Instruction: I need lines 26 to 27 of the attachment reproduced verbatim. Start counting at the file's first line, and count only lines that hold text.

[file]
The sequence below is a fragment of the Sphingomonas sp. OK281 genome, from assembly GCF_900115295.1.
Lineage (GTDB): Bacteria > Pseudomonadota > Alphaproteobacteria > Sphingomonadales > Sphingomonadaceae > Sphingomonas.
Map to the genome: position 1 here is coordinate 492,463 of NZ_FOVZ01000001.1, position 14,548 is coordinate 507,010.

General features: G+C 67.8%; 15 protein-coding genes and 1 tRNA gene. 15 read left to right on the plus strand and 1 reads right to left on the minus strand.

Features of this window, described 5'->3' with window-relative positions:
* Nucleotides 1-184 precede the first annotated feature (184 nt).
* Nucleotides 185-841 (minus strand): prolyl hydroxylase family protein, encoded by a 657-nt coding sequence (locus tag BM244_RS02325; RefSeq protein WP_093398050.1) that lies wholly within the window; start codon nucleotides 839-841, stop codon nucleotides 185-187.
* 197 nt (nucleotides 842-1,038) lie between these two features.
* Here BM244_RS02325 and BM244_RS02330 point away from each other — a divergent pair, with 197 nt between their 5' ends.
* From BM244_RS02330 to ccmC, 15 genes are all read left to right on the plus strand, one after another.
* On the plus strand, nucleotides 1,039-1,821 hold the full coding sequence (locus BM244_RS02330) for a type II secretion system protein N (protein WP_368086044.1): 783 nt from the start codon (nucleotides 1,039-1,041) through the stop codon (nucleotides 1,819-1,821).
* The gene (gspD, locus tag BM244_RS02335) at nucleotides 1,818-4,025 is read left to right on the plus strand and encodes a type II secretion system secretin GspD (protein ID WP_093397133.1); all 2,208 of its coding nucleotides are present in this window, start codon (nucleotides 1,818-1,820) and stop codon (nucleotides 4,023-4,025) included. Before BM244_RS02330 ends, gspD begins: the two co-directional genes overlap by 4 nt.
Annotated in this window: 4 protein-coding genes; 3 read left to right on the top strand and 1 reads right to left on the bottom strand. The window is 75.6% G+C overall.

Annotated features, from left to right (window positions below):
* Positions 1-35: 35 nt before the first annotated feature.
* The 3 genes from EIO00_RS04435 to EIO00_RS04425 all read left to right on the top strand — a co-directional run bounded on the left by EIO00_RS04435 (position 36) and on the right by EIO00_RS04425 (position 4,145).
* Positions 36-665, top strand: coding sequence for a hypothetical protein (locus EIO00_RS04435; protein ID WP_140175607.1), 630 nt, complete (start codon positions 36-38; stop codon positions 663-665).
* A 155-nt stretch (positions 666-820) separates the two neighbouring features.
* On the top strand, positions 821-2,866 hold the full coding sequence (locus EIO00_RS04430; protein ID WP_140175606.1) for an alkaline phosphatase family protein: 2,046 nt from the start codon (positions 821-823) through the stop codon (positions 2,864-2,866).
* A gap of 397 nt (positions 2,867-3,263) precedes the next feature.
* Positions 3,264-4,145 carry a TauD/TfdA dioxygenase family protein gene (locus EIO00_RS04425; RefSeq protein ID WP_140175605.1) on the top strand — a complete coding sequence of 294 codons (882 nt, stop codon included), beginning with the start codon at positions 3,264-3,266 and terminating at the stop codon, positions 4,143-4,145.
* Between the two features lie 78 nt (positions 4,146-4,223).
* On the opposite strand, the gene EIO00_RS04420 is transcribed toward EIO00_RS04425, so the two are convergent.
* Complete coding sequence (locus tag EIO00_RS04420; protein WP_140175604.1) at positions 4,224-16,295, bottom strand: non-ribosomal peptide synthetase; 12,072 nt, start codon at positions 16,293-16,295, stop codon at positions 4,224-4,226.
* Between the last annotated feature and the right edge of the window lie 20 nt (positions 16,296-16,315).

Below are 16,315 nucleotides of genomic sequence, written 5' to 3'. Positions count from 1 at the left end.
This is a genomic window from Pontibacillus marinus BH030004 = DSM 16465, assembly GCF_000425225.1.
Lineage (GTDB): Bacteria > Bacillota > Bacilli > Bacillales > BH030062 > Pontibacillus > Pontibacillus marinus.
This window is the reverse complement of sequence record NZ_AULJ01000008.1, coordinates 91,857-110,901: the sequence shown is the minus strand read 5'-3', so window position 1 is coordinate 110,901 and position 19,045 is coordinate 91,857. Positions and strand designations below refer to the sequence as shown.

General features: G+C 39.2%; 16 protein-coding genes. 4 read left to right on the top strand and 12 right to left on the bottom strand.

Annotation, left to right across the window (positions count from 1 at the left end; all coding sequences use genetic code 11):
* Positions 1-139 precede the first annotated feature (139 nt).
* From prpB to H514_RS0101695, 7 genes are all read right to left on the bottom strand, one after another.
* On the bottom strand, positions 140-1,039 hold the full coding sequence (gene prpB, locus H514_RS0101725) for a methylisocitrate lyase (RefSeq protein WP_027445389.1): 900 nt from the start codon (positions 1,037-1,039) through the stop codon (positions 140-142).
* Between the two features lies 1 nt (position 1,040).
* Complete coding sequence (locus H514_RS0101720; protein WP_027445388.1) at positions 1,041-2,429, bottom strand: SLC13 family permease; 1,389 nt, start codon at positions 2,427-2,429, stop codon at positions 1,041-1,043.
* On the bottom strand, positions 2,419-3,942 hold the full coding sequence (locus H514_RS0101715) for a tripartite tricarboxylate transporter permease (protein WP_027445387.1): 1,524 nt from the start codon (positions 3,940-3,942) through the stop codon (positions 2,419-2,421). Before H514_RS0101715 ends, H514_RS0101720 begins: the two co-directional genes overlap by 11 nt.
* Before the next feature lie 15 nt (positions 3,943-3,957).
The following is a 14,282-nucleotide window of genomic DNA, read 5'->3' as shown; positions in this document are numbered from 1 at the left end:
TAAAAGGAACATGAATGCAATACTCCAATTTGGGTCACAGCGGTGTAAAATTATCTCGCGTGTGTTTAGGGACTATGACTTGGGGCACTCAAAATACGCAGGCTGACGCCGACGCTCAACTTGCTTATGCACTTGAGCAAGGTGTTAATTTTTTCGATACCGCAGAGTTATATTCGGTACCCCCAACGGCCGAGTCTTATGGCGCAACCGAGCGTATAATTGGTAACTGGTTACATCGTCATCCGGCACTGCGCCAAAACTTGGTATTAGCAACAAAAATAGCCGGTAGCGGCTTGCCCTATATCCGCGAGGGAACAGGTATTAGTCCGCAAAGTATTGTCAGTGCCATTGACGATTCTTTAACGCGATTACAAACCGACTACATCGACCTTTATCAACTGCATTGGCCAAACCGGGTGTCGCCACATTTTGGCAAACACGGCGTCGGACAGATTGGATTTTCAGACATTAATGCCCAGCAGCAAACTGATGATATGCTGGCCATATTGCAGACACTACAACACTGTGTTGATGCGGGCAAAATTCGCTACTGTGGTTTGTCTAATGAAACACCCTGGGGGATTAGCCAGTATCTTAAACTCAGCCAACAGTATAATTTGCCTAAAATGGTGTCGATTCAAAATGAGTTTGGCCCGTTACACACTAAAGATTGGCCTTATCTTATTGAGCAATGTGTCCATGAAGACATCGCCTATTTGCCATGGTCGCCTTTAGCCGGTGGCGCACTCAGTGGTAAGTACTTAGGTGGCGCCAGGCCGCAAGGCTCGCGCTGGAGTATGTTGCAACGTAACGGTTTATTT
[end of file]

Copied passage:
Below are 16,315 nucleotides of genomic sequence, written 5' to 3'. Positions count from 1 at the left end.
This is a genomic window from Pontibacillus marinus BH030004 = DSM 16465, assembly GCF_000425225.1.